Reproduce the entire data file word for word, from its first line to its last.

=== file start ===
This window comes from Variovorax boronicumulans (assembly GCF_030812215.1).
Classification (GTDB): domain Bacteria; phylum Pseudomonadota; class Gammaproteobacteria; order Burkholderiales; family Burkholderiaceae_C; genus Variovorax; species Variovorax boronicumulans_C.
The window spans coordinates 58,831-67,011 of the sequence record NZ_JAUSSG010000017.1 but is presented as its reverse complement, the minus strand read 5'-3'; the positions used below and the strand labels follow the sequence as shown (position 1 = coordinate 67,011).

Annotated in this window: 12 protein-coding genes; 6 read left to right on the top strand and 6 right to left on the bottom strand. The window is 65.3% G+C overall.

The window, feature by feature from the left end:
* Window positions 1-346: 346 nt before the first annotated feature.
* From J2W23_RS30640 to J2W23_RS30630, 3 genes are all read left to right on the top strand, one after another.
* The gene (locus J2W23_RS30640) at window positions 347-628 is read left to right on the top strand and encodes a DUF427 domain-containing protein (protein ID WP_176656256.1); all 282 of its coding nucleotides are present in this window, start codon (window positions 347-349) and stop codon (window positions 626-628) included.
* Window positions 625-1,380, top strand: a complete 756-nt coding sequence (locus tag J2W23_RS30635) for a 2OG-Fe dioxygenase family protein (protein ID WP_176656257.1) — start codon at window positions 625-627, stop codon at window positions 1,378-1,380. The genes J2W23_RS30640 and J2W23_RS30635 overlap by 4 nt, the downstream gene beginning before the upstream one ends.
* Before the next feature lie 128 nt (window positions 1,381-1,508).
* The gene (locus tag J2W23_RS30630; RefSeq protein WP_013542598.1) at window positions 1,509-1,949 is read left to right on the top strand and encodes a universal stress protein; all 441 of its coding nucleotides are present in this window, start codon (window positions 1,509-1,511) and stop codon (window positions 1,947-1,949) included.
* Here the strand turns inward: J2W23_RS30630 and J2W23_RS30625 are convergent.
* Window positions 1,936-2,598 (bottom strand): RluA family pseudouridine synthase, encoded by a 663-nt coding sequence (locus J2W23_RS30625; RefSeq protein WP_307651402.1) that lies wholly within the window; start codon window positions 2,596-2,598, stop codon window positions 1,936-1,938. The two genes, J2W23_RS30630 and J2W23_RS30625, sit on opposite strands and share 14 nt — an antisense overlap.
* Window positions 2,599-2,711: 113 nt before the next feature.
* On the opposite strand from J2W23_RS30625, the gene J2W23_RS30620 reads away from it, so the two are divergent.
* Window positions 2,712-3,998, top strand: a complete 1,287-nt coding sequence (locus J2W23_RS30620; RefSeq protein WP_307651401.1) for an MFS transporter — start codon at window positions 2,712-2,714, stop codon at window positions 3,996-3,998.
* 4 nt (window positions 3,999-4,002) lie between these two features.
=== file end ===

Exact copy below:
This window comes from Variovorax boronicumulans (assembly GCF_030812215.1).
Classification (GTDB): domain Bacteria; phylum Pseudomonadota; class Gammaproteobacteria; order Burkholderiales; family Burkholderiaceae_C; genus Variovorax; species Variovorax boronicumulans_C.
The window spans coordinates 58,831-67,011 of the sequence record NZ_JAUSSG010000017.1 but is presented as its reverse complement, the minus strand read 5'-3'; the positions used below and the strand labels follow the sequence as shown (position 1 = coordinate 67,011).

Annotated in this window: 12 protein-coding genes; 6 read left to right on the top strand and 6 right to left on the bottom strand. The window is 65.3% G+C overall.

The window, feature by feature from the left end:
* Window positions 1-346: 346 nt before the first annotated feature.
* From J2W23_RS30640 to J2W23_RS30630, 3 genes are all read left to right on the top strand, one after another.
* The gene (locus J2W23_RS30640) at window positions 347-628 is read left to right on the top strand and encodes a DUF427 domain-containing protein (protein ID WP_176656256.1); all 282 of its coding nucleotides are present in this window, start codon (window positions 347-349) and stop codon (window positions 626-628) included.
* Window positions 625-1,380, top strand: a complete 756-nt coding sequence (locus tag J2W23_RS30635) for a 2OG-Fe dioxygenase family protein (protein ID WP_176656257.1) — start codon at window positions 625-627, stop codon at window positions 1,378-1,380. The genes J2W23_RS30640 and J2W23_RS30635 overlap by 4 nt, the downstream gene beginning before the upstream one ends.
* Before the next feature lie 128 nt (window positions 1,381-1,508).
* The gene (locus tag J2W23_RS30630; RefSeq protein WP_013542598.1) at window positions 1,509-1,949 is read left to right on the top strand and encodes a universal stress protein; all 441 of its coding nucleotides are present in this window, start codon (window positions 1,509-1,511) and stop codon (window positions 1,947-1,949) included.
* Here the strand turns inward: J2W23_RS30630 and J2W23_RS30625 are convergent.
* Window positions 1,936-2,598 (bottom strand): RluA family pseudouridine synthase, encoded by a 663-nt coding sequence (locus J2W23_RS30625; RefSeq protein WP_307651402.1) that lies wholly within the window; start codon window positions 2,596-2,598, stop codon window positions 1,936-1,938. The two genes, J2W23_RS30630 and J2W23_RS30625, sit on opposite strands and share 14 nt — an antisense overlap.
* Window positions 2,599-2,711: 113 nt before the next feature.
* On the opposite strand from J2W23_RS30625, the gene J2W23_RS30620 reads away from it, so the two are divergent.
* Window positions 2,712-3,998, top strand: a complete 1,287-nt coding sequence (locus J2W23_RS30620; RefSeq protein WP_307651401.1) for an MFS transporter — start codon at window positions 2,712-2,714, stop codon at window positions 3,996-3,998.
* 4 nt (window positions 3,999-4,002) lie between these two features.